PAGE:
Esports is becoming a big recruitment tool for colleges across the country

The video game competition known as Esports is projected to accumulate nearly a billion dollars in revenue in 2018 according to Newzoo, and many college athletic programs across the country are tapping into this lucrative industry, including a couple here in North Dakota.

According to NACE, The National Association of Collegiate Esports,  more than 100 colleges have Esports varsity programs, and 90 percent of them are sanctioned by NACE, a division of the NAIA.

In 2016 the University of Jamestown, a small private school of a little more than 1000 students in North Dakota launched the program and saw the video game sport as a great way to recruit new students.

“The grand goal of adding 30 students to our university that we might not normally be recruiting, ” said Josh Knutson, Esports head coach for the University of Jamestown.

The university was the first college in the state of North Dakota to implement the program, and they also saw it as a benefit to students.

“We also looked at as an opportunity to help our student athletes pay for college, ” said Knutson.

According to NACE there are more than 1,500 student athletes participating in Esports programs at NACE member schools, and about $9 million dollars in student aid and scholarships have been awarded to students by these schools.

Vetle Peterson, an Esports athlete at the University of Jamestown who was recruited for the game Overwatch, said his partial scholarship was a surprise to his parents.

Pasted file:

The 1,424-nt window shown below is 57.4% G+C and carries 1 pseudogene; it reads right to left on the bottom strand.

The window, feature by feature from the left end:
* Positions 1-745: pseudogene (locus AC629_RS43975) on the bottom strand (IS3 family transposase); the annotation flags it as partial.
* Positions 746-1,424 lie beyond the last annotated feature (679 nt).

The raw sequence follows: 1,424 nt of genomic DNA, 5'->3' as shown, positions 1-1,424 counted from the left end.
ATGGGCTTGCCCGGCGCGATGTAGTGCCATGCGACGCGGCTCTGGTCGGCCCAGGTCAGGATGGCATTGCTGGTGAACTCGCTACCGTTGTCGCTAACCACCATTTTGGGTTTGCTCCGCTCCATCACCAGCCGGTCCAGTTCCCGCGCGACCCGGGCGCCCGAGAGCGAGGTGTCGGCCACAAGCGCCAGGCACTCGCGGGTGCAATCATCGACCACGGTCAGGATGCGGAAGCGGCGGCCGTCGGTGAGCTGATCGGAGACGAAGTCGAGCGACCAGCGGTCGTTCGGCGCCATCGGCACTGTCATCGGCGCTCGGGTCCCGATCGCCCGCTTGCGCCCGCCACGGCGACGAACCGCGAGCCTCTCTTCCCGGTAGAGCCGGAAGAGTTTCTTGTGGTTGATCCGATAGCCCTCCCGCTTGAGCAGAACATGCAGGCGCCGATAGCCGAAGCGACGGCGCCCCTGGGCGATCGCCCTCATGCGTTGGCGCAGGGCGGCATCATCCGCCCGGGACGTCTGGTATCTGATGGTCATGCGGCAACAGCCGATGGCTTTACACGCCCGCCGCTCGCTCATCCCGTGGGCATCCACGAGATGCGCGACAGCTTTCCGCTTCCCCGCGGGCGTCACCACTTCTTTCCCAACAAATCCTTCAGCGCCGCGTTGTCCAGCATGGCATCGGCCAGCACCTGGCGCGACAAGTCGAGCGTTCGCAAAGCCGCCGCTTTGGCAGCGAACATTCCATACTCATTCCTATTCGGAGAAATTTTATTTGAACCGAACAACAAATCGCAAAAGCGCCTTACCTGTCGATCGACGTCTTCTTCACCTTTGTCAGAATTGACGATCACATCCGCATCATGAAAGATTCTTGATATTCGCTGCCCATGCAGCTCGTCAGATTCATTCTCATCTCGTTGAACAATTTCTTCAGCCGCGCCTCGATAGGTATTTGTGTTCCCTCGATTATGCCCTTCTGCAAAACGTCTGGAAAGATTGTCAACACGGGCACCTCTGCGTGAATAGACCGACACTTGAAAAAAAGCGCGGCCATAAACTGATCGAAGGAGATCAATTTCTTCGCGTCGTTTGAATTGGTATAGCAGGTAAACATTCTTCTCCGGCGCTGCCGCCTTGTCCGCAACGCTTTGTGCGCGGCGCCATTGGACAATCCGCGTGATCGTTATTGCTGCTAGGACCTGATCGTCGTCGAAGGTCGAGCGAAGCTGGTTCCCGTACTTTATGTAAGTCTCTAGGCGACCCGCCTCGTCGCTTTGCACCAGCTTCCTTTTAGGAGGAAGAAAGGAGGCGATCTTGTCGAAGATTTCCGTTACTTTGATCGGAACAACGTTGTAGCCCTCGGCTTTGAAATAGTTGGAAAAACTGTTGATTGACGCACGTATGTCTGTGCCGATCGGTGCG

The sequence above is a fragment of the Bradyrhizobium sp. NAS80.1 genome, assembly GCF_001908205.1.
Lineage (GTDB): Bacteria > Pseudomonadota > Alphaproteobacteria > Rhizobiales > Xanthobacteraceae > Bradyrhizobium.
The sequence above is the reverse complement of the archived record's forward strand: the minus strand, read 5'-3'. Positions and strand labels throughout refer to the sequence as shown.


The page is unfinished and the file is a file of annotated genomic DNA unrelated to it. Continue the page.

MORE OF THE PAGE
“They thought it was a little weird that I was going to college to play video games for a scholarship”.

The team, known as the Jimmies, currently has 21 players who compete in online game competitions against other schools for the opportunity to win prizes like scholarship money.

The team recently went 5 and 2 during the Fall season and lost early in the playoffs for the online card game Hearthstone.

The Hearthstone Collegiate Championship for the 2018 Fall semester awarded $48,000 in scholarship money, including $3,500 in scholarships (per player) for the team that finished first in the tournament.

The Jimmies compete in other competitions for games like Overwatch and League of Legends, and coach Knutson said like any sport they have a regular season, playoff, and weekly practices focused on strategy and planning.

“They are athletes. You need a certain amount of skill to do this at the collegiate level, and not everybody is cut out for it”. 

Knutson said he hopes to see the team grow in years to  come to about 30 players.

Recently Dickinson State University announced they are interested in becoming the second school in the state to have an Esports program, hoping the sport can add a boost to their enrollment numbers.

DSU currently has less than 1,500 students enrolled.

The school is currently in the in the early stages of implementing a recreational league which they hope to launch this Spring

Mary Parsons, Vice President Finance & Administration at Dickinson State University, said they want to eventually develop it into varsity Esports program like the one the University of Jamestown has.

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